Following the CTSA‘s release of a statement responding to the USCCB’s Committee on Doctrine’s report on Sr. Elizabeth Johnson, CSJ, PhD’s book Quest for the Living God (Continuum, 2007), the College Theology Society (CTS), another professional organization of Roman Catholic theologians, published a statement signed by the board of directors.

The CTS statement reiterates the CTSA’s earlier critique of the USCCB Committee’s report, while also adding its own elaboration of concern.

The College Theology Society is a professional society of theologians, solidly rooted in the Roman Catholic tradition and with a strong commitment to ecumenical collaboration, dedicated to teaching theology at the undergraduate level.  With this mission in mind, we believe that Elizabeth Johnson’s book Quest for the Living God: Mapping Frontiers in the Theology of God exemplifies a compelling style of Catholic theology that engages many different kinds of undergraduate students populating college and university campuses.  Her theology is credited with plumbing the depths of the received Catholic tradition as found in diverse scriptural and historical witnesses of faith while investigating pressing issues and searching for ever deeper understanding.  This book illustrates what has been a hallmark of all of Johnson’s work: a dedication to exploring the living faith of the Church as it is conveyed in communities in various cultures and contexts in the United States and throughout the world.  Her gifts and talents as a highly effective theological educator are clearly displayed in this book.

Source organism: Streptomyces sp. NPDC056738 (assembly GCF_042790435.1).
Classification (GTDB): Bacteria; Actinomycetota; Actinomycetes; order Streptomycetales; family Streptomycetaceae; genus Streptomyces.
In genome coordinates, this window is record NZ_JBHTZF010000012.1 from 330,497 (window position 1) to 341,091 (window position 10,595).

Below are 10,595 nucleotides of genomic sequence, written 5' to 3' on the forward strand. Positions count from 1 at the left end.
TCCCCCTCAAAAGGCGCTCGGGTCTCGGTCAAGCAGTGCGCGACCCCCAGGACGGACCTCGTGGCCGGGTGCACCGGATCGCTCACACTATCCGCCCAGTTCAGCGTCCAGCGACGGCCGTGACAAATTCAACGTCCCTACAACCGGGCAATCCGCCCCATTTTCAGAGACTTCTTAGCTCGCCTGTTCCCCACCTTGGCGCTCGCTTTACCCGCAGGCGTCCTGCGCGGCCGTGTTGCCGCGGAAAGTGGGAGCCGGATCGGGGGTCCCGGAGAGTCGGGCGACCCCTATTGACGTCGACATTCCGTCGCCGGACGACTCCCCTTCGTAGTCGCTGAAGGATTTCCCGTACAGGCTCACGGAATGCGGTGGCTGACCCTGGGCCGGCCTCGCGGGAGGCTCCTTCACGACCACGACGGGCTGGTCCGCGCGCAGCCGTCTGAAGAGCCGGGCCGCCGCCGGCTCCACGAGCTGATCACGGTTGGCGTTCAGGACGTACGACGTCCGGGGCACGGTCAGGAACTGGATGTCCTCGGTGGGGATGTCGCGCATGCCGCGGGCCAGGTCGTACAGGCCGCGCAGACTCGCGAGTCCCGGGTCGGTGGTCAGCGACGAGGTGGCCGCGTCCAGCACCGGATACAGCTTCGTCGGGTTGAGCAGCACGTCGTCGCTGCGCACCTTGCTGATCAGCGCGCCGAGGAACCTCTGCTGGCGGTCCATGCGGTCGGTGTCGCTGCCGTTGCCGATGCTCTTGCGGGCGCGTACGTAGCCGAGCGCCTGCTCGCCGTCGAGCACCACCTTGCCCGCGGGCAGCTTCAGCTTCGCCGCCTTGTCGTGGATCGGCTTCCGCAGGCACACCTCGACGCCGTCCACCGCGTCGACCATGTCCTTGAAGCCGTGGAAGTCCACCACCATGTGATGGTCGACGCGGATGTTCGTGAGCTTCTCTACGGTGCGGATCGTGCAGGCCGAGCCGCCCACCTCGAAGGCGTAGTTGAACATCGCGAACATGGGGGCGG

In addition, the CTS board of directors made it clear that the understanding of the vocation of the theologian and the response of the USCCB Committee to the ongoing work of such theologians raises certain concerns for the future of Roman Catholic Theology, particularly among young scholars.

Since the membership of the College Theology Society includes a high percentage of younger faculty members and graduate students in theology, we are particularly concerned about the chilling effect the statement by the Committee on Doctrine will have on our younger colleagues.  Instead of cultivating a culture of open collaboration and mutual dialogue between bishops, theologians, and the people of God in the advancement of a deeper understanding of the faith, the document of the Committee on Doctrine, as well as the process by which that document was formulated, breeds disillusionment, fear, and mistrust among younger theologians in their relation to bishops and increasing sadness and fatigue among more seasoned scholars.

You can read the full text of the CTS report on the homepage of the College Theology Society’s website.

Photo: Guardian, UK


  1. Regarding Thomas Weinandy, OFM, whose theology has been drawn into the mix by his presumed leading role in the cloistered review of Sr. Beth Johnson’s book, does his speculative “Does God Suffer” bear an Imprimatur and/or a Nihil Obstat?

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